Ethnic Mobility of Aboriginal Peoples in Canada Between the 2001 and 2006 Censuses

Éric Caron-Malenfant  By the same author

      Simon Coulombe  By the same author

      Eric Guimond  By the same author

      Chantal Grondin  By the same author

      André Lebel  By the same author

Resume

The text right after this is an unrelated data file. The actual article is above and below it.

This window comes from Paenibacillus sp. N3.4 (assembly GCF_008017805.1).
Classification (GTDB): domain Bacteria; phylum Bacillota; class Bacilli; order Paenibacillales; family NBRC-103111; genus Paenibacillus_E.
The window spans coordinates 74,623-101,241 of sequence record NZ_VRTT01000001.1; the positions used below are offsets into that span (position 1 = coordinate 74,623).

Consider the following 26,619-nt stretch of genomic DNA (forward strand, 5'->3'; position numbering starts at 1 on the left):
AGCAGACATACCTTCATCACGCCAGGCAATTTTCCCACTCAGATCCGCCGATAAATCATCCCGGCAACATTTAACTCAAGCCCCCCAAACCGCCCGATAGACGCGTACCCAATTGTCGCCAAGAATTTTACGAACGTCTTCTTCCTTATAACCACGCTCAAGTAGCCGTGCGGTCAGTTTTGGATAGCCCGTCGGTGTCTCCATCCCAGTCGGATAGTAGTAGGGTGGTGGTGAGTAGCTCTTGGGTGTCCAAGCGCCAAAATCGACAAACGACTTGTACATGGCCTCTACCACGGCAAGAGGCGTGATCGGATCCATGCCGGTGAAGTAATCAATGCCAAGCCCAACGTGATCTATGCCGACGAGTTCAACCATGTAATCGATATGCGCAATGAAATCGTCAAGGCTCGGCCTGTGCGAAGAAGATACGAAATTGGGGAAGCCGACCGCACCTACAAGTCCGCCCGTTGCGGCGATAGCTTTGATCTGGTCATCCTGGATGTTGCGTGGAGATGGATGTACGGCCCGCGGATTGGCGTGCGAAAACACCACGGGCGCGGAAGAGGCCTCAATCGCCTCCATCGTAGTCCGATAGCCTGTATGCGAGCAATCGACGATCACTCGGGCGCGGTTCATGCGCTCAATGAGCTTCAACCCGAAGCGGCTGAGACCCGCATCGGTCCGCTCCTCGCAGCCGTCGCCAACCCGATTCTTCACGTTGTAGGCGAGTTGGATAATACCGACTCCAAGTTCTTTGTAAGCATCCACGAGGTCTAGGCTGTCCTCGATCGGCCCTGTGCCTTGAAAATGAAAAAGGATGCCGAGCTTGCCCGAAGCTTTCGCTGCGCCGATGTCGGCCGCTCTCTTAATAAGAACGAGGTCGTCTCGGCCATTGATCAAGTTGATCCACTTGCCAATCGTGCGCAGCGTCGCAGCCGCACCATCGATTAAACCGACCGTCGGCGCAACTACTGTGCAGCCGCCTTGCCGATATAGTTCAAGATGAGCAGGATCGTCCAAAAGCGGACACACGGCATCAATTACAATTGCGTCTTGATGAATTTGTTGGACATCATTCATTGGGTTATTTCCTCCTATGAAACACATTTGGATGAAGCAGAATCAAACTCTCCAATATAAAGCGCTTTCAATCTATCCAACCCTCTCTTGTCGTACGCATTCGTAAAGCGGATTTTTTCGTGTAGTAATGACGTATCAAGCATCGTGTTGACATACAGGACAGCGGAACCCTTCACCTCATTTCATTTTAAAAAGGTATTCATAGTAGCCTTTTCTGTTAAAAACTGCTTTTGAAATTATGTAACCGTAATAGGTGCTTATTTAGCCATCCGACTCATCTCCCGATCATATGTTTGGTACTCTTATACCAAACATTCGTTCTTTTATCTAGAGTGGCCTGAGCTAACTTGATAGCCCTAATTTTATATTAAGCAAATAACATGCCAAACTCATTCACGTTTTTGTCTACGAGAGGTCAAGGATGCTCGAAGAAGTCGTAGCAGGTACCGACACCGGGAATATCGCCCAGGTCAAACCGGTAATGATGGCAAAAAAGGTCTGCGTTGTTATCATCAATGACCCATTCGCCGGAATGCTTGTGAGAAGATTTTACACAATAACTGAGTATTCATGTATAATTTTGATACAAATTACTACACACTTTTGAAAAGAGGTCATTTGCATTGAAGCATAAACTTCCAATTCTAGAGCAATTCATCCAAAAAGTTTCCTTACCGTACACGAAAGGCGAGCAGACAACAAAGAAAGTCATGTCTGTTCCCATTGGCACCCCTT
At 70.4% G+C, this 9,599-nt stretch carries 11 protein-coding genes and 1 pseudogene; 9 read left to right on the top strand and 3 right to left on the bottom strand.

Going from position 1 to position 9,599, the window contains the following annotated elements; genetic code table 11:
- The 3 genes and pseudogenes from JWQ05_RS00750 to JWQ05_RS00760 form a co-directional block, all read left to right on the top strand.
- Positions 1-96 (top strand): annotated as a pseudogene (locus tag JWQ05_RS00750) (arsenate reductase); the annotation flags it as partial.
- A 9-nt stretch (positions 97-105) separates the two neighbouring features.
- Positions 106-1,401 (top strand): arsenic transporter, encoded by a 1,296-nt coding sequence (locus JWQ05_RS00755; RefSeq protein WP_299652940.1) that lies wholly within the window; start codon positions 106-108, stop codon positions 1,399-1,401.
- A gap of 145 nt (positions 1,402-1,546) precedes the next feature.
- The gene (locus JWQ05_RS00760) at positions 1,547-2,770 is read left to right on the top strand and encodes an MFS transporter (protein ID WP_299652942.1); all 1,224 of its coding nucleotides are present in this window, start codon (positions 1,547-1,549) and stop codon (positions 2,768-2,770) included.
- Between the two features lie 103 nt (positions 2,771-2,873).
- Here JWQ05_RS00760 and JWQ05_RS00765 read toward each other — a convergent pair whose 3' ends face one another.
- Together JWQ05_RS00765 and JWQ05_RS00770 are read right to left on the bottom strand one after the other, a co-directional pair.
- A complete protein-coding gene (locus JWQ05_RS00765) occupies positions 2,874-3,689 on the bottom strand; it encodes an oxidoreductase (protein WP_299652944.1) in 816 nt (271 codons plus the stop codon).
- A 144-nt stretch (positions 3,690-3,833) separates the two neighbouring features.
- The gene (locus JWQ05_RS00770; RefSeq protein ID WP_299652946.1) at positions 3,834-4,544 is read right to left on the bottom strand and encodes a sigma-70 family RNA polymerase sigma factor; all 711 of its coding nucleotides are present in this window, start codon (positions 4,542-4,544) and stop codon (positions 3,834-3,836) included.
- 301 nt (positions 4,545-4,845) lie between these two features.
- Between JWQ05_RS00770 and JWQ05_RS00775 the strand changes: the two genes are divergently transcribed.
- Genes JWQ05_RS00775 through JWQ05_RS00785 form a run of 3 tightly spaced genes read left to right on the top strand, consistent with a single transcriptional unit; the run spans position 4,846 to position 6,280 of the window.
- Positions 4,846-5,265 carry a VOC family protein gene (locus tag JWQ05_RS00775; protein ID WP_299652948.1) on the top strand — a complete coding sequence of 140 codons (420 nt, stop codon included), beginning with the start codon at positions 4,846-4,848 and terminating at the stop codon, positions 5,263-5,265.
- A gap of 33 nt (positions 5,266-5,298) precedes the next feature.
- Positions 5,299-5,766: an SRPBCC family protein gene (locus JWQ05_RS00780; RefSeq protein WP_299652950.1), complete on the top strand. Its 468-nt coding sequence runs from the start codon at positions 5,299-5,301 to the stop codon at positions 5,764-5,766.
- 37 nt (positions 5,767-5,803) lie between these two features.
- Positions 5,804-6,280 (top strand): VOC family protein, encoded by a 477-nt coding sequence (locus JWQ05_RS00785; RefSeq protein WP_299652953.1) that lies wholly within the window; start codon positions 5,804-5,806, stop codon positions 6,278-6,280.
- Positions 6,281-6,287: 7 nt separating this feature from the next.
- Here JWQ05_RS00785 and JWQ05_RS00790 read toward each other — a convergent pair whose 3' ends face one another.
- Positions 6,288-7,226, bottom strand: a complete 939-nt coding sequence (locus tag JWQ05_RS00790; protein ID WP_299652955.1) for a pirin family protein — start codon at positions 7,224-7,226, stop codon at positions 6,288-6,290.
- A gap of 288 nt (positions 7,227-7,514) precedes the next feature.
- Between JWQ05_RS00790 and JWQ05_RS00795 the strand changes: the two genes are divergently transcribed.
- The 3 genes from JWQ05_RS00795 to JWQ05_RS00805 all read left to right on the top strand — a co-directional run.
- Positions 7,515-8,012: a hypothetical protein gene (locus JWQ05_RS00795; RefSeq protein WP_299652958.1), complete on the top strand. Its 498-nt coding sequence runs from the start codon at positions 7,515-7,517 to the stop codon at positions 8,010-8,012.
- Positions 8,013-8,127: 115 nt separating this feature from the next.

The purpose of this paper is to present the results of an analysis of intragenerational ethnic mobility of Aboriginal peoples using a data source that allows direct estimation of the phenomenon in Canada for the first time: a linkage between the 2001 and 2006 Censuses of Population. Intragenerational ethnic mobility, or change in the self-reporting of Aboriginal identity over the course of life, contributed significantly to population growth for the Métis and for North American Indians living off Indian reserves in recent decades. However, the estimations that have been published up to now are all based on an indirect measurement and thus provide only limited insight into the associated characteristics. The descriptive and multivariate analysis the authors propose in this paper shows that Aboriginal population gains due to ethnic mobility are actually the result of multidirectional flows related to certain key characteristics, such as mixed ethnicity. The paper also explores the effects of ethnic mobility on the sociodemographic composition of Aboriginal populations, with their geographic distribution for example being modified as a result of the changes in self reporting of identity from one census to the other.